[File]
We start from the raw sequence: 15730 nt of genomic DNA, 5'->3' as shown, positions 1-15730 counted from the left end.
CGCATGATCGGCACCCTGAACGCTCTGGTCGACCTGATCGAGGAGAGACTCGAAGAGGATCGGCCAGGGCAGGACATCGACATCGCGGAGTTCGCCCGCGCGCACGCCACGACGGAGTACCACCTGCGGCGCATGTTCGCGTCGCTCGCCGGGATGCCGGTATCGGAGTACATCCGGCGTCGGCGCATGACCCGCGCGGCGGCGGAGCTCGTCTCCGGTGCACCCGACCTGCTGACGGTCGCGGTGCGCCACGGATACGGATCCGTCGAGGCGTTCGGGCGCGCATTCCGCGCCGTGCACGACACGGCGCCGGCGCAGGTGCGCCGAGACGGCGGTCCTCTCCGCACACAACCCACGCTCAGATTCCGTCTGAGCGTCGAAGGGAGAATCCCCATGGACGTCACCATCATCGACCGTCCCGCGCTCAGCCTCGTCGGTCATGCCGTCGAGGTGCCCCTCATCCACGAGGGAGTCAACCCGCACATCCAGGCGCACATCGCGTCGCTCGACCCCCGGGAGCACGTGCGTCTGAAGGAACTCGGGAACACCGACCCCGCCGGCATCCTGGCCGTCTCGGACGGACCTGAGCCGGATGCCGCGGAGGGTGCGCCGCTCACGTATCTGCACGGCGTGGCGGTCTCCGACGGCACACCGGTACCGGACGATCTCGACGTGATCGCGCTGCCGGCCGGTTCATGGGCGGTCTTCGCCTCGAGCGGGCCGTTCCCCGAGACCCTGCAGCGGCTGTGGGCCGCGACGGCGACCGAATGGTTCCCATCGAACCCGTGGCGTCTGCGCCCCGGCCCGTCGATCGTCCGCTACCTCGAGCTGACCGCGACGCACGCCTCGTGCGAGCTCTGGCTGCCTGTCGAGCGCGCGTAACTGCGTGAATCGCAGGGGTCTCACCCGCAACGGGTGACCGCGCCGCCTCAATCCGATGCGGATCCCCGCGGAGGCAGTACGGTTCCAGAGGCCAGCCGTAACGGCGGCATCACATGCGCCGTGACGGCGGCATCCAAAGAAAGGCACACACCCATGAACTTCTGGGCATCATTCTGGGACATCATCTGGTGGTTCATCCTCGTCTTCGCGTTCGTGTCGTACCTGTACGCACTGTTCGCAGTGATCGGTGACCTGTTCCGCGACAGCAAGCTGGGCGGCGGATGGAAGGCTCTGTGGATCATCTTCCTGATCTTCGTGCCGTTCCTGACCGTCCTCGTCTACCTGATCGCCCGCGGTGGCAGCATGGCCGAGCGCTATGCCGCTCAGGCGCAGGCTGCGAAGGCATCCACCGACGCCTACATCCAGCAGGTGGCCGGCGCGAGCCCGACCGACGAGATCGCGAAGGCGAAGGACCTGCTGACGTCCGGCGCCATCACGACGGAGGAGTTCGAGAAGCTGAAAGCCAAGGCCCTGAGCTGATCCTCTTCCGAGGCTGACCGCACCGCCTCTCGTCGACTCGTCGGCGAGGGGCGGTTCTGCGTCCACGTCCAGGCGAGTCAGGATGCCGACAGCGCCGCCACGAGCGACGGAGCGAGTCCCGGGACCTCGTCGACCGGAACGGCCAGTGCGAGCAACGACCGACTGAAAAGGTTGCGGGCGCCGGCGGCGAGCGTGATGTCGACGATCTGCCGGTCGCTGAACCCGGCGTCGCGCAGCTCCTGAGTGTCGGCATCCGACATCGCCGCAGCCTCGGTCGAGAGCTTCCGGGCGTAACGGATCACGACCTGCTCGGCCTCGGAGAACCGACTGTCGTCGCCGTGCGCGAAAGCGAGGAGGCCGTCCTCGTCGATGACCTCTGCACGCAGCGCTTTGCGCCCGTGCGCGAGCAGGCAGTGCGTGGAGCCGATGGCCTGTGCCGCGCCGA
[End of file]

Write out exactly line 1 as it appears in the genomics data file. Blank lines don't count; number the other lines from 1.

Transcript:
We start from the raw sequence: 15730 nt of genomic DNA, 5'->3' as shown, positions 1-15730 counted from the left end.